By Chris Rossini
Let's say you sit down, grab your AppleTV or Amazon Fire TV remote, and turn on your favorite program.
Do you know the exact details on how everything 'just happens' when you press those buttons on the remote?
Most likely not.
People with the technical knowledge can surely explain it to you. Do you have a few years to spare?
They can get into the nitty-gritty of the science and physics involved. But you most likely have no interest in being put to sleep with such tedious minutia. You just want to hit the buttons, and when you hit them you have faith that everything will work.
But what if you didn't have that faith?
What if you insisted on knowing every single detail of how it works before pressing those buttons?
Even worse, what if you were afraid to press the buttons unless you understood every fine detail? What if you feared that the remote would explode in your hands by pressing the buttons? Or what if you were afraid that the TV would melt into a molten liquid?
But you're not afraid. You know it works; you have no idea how it works, but you have faith that it will.
Part of being an individual human being is having limited knowledge. That's our nature. Omniscience is not for us. We cannot, and will not, know everything there is to know. We have to have faith in order to live.
No matter how smart we think we are, no matter how brilliant our Moms or professors said that we are, we each know very, very little.
We may know much more than most people in a specific field, but we cannot know it all, and when we step out of that field, we place our faith in the specialized knowledge of others.
I can't explain to you the details of exactly how a car can get me from A to B. I can't explain how the lights come on when I flip the switch. I can't explain how a pencil is made, or how Chik-fil-A always has enough chicken to supply the lines of cars that wrap around their building all day long.
I do know that, because of the division of labor and specialization, all of these things just work. And in my perpetual ignorance, I'm able to enjoy all of it!
In all of these fields, I know that others can explain the details to me, but our time on this Earth is short. There isn't enough time for everyone to explain everything.
Here's the beauty of living in a world filled with largely ignorant individuals with specialized knowledge: While others will specialize for me, I specialize for them.
I (and people much smarter than me in my field) can explain why the ideas of freedom and liberty are far superior to busybody bureaucrats and authoritarian governments.
We can explain why government hurts, rather than helps, when it intervenes and tries to regulate something as infinitely complex as human life and civilization. We can explain why governments can't 're-make' society, or 're-make' other countries, or 're-make' human nature.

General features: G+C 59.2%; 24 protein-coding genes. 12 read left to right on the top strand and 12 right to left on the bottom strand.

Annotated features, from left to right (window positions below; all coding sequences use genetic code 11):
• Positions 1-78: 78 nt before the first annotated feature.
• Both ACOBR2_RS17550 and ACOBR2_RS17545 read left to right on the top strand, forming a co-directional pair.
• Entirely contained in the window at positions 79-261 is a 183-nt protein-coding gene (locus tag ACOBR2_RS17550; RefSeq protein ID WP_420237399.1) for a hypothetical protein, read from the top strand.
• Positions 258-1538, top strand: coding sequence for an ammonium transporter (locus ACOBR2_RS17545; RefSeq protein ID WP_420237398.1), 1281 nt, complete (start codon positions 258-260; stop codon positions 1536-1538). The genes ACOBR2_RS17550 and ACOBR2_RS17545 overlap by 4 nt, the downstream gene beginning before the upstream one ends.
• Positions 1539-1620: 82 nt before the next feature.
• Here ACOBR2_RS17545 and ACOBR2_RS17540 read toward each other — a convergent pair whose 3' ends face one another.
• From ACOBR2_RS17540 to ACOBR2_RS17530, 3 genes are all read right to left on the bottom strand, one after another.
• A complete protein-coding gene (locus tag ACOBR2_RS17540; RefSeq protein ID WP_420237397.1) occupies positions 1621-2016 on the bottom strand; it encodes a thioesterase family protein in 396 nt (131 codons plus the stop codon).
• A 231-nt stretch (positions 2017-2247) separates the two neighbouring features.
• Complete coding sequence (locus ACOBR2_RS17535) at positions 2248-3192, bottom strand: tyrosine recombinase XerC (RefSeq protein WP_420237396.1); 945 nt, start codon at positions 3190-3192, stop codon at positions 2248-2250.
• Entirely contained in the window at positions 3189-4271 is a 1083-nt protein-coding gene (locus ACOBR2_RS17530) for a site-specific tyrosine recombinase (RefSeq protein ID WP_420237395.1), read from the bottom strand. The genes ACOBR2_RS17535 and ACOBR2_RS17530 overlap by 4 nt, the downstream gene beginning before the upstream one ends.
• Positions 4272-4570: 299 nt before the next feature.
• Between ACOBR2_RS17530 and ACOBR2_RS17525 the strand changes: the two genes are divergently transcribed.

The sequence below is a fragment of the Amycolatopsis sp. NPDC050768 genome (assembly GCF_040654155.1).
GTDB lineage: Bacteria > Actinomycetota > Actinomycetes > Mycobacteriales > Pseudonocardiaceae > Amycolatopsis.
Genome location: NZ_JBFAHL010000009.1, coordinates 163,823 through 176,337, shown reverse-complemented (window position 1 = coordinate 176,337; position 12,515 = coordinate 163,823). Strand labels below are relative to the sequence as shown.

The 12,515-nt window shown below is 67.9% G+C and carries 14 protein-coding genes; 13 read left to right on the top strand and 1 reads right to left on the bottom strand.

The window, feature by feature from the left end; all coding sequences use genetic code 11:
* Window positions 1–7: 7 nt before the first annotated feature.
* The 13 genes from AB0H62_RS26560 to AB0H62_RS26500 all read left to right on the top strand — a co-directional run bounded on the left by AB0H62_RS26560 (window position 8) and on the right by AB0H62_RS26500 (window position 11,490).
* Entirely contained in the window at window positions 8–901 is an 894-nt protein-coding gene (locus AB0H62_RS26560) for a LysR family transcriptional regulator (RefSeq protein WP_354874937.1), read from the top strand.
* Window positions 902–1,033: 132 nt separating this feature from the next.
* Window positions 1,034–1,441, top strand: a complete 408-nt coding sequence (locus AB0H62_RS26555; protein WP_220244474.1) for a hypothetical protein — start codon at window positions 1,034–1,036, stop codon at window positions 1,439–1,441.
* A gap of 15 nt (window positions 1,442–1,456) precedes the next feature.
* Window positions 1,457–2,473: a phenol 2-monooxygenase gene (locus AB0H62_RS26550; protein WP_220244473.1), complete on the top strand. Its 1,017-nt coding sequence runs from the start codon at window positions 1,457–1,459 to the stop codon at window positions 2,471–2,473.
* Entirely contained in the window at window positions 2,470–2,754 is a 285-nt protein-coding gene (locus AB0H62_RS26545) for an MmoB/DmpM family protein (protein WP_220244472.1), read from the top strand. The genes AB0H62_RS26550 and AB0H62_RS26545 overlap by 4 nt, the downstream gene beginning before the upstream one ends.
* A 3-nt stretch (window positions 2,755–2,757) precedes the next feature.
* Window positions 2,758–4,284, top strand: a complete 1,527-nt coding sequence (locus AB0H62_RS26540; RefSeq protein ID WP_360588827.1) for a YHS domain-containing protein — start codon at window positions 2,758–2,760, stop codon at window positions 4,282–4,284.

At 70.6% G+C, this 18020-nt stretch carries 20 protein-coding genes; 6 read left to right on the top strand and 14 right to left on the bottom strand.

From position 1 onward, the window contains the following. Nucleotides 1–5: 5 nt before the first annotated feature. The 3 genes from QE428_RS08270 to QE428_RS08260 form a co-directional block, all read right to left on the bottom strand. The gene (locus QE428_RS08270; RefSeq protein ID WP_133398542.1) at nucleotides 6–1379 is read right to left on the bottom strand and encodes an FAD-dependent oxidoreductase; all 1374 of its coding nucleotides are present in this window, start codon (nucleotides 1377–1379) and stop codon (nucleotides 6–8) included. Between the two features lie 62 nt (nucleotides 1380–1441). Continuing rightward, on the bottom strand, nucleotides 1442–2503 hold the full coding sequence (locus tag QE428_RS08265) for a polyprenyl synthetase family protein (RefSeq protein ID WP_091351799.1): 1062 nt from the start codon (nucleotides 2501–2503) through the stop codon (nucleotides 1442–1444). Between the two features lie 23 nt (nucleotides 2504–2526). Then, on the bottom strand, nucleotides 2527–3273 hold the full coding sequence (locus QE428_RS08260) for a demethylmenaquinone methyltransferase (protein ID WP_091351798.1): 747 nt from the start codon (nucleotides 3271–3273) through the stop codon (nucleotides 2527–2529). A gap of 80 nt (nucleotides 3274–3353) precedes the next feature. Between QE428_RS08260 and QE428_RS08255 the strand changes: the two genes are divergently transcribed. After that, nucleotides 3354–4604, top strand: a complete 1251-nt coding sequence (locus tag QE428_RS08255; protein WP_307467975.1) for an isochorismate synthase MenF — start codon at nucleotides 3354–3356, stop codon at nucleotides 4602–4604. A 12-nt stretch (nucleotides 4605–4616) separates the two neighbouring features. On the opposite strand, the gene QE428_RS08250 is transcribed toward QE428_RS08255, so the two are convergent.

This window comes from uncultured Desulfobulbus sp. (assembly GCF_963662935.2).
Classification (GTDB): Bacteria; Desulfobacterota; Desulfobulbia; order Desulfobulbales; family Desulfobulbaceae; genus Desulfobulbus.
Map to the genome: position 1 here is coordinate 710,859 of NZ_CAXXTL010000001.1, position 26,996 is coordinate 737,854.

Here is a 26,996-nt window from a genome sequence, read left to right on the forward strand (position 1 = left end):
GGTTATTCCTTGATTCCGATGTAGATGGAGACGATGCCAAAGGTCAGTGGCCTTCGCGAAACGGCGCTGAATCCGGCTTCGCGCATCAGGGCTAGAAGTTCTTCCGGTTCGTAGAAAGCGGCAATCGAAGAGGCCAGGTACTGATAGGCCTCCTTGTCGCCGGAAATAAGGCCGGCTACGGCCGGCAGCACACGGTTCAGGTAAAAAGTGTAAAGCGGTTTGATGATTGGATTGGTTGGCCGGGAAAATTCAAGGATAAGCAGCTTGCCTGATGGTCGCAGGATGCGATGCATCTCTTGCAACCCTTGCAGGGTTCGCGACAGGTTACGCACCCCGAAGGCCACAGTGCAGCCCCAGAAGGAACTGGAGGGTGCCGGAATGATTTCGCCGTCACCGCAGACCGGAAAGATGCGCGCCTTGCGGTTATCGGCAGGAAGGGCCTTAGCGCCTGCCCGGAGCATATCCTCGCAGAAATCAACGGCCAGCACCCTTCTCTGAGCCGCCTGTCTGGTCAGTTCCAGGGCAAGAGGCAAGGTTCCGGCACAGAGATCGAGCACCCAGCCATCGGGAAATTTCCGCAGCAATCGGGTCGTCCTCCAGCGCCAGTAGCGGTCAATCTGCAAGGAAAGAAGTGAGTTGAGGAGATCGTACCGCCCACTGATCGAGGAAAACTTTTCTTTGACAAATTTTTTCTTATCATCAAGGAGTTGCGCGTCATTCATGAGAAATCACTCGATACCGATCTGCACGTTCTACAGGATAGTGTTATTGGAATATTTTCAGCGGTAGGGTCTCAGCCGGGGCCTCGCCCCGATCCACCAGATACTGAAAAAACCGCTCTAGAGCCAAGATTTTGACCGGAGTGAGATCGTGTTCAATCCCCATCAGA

I may not know the intricate laws of physics, but I can explain the economic laws that busybody bureaucrats are always trying to break, and always fail to break.
Politicians may claim that they will break the laws of supply and demand, but they won't. They may claim that they can give stuff away for "free," but they can't.
Again, because time is limited, people don't necessarily want to hear the explanations on why all of this is so.
It's only when the pain of government intervention becomes overwhelming that the demand for the ideas of freedom and liberty increases rapidly.
When the bureaucrat has his boot on your throat, and your nose grinding in the dirt, the ideas of freedom (all of a sudden) become very attractive.
The bottom line is this: Every aspect of living is based on faith.
That includes a faith in the ideas of freedom.
Let's say we were to live in a perfectly free, peaceful and libertarian society, which is most unlikely since freedom naturally includes the freedom to choose tyranny...
So let's go with this instead...
Let's say we were to live in a society where the ideas of freedom dominate....In that environment, most people would be operating on faith in freedom.
They would know that freedom works (just like they know the AppleTV remote works) but they wouldn't necessarily be able to explain exactly how it works, in every detail.
Others, who have the knowledge, would certainly be able to explain why freedom works, but most people wouldn't be able to. They have their own areas of specialization. There's not enough time. So they will operate on faith that freedom works.
And freedom does, without a doubt, work.